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Great Englishmen by  M. B. Synge


 

 

ARTHUR WELLESLEY, DUKE OF WELLINGTON (1769-1852)

[123]

W
E have now come to the last and greatest of our English conquerors—a man whom you will love for his simple, true, noble life; a hero you will honour for his modest greatness, his bravery, his true idea of duty—Arthur, Duke of Wellington.

Where he was born or on what day we do not know, but it is curious to think that the two great rival generals, Napoleon and Wellington were born the same year. We hear little of Wellington, till he was eleven years old. His father was Lord Wellesley. He did not take much notice of his little boy Arthur, who was not clever at his books like his elder brothers.

Arthur Wellesley was sent to Eton at the age of eleven. There we have a story of him, and only one.

One of his friends was bathing one day, when Arthur Wellesley took up a clod and threw it at him for fun.

"If you do that again, I will get out and thrash you," cried the bather, angrily.

To tease him Wellesley threw another and another. The bather landed and struck Wellesley. A sharp fight began, but although Wellesley was smaller than his friend, he won. Little did the bather think that [124] boy would one day be England's hero, and beat many an army stronger and larger than his own.

It was settled that Arthur Wellesley should be a soldier. So he was sent to France to be trained, and there he stayed till he was eighteen, when he was made a lieutenant in the army.

He was a shy, awkward lad, in whom no one saw anything to admire. One night he was at a large ball, and not being able to find a partner to dance with, he sat down near the band to listen to the music. When the party broke up, and the other officers went home after a gay and happy evening, Lieutenant Wellesley was left to travel home with the fiddlers. When in after years he became a great man, whose deeds and victories were talked of by all, the lady who had given the ball, said to him, laughing:

"We should not let you go home with the fiddlers now!"

When he was twenty-one he got a seat in the Parliament of Ireland, where he spoke well and to the point.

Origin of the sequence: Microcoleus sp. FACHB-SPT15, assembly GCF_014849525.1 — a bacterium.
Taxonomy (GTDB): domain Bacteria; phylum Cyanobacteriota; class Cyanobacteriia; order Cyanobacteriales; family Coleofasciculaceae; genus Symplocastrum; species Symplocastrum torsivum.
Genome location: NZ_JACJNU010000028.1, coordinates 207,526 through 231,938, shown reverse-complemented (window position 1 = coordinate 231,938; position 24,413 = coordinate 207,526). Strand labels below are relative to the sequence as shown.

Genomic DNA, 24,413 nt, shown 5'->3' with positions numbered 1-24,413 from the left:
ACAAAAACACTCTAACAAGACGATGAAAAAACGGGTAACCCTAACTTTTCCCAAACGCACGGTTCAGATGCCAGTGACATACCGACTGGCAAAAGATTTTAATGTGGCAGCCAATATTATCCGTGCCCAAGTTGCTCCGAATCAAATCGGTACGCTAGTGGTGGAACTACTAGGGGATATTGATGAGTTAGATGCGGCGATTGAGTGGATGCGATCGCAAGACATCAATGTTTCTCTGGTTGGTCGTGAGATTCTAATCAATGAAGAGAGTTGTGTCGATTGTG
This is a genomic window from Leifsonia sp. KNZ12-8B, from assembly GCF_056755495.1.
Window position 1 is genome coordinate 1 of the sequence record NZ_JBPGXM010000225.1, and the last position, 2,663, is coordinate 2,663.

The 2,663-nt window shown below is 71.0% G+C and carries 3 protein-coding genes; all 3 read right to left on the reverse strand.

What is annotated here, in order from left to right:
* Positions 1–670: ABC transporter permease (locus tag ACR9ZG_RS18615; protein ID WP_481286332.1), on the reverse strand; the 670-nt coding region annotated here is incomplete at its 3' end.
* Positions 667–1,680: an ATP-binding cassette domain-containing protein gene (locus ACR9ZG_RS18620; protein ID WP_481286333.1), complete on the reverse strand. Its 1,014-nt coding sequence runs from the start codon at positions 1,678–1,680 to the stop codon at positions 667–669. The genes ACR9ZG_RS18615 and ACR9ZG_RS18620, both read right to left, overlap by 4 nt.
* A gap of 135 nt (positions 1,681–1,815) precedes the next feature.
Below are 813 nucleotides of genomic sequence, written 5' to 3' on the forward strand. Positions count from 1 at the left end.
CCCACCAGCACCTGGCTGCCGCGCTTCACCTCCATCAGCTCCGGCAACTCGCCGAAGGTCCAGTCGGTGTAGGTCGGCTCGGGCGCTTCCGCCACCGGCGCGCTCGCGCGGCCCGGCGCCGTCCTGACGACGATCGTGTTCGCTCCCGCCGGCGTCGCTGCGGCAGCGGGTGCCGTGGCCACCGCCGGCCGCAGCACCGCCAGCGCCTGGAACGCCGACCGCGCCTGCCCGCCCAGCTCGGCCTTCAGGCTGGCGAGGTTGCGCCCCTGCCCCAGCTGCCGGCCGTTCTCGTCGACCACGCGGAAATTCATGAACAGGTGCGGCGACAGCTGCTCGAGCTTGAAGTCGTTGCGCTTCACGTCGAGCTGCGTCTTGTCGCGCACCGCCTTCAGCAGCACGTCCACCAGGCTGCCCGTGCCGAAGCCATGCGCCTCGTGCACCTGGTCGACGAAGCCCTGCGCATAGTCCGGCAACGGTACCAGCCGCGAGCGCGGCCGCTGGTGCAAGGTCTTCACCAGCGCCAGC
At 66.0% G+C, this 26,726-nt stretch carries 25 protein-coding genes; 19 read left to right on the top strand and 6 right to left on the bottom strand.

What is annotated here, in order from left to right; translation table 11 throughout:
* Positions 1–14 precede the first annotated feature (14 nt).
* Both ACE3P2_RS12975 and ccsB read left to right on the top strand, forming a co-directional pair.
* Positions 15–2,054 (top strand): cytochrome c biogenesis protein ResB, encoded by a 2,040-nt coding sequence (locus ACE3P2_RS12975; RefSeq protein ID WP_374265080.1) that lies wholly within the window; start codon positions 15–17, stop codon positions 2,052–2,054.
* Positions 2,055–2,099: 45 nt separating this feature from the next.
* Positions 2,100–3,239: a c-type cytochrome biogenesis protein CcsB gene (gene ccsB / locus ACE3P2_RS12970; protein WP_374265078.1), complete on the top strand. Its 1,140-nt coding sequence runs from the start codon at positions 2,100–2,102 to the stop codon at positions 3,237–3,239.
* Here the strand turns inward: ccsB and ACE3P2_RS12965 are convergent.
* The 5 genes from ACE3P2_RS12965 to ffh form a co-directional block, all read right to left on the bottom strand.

"Who is that young man in scarlet uniform with such large epaulettes?" once asked a visitor who was in the House of Commons.

"That is Captain Wellesley," replied his friend. "I suppose he never speaks?"

"You are wrong; he does speak sometimes, and when he does, believe me, it is always to the point," said his friend, somewhat proudly.

Three years after this he became a Major in the regiment now known as the "Duke of Wellington's Own," and soon after fought his first battle in the Low Countries.

[125] After this he went to India, where his brother had been lately made Governor-General, and was therefore able to help on his young brother, Arthur Wellesley.

In 1797 he arrived, and found India in rather a disturbed state.

A native named Tippoo had seized the throne at Mysore, and although he seemed outwardly to be peaceable, he was really in league with the French, who were raising an army to help him against the Governor of India.

At last measures were taken against him, Tippoo was defeated, and slain, and Arthur Wellesley, who had been very brave and shown himself very capable, was made Governor of Mysore.

He at once set to work to draw up rules and laws for the people, he travelled about to see the state of the country, that he might better know how to rule them.

He had not ruled long, when he heard that a native army was again going to fight.

Wellesley was at this time placed in command of part of the English army. He marched towards the enemy, expecting to be joined by another regiment very shortly. But this was not to be. He suddenly came upon the enemy's huge army near Assays.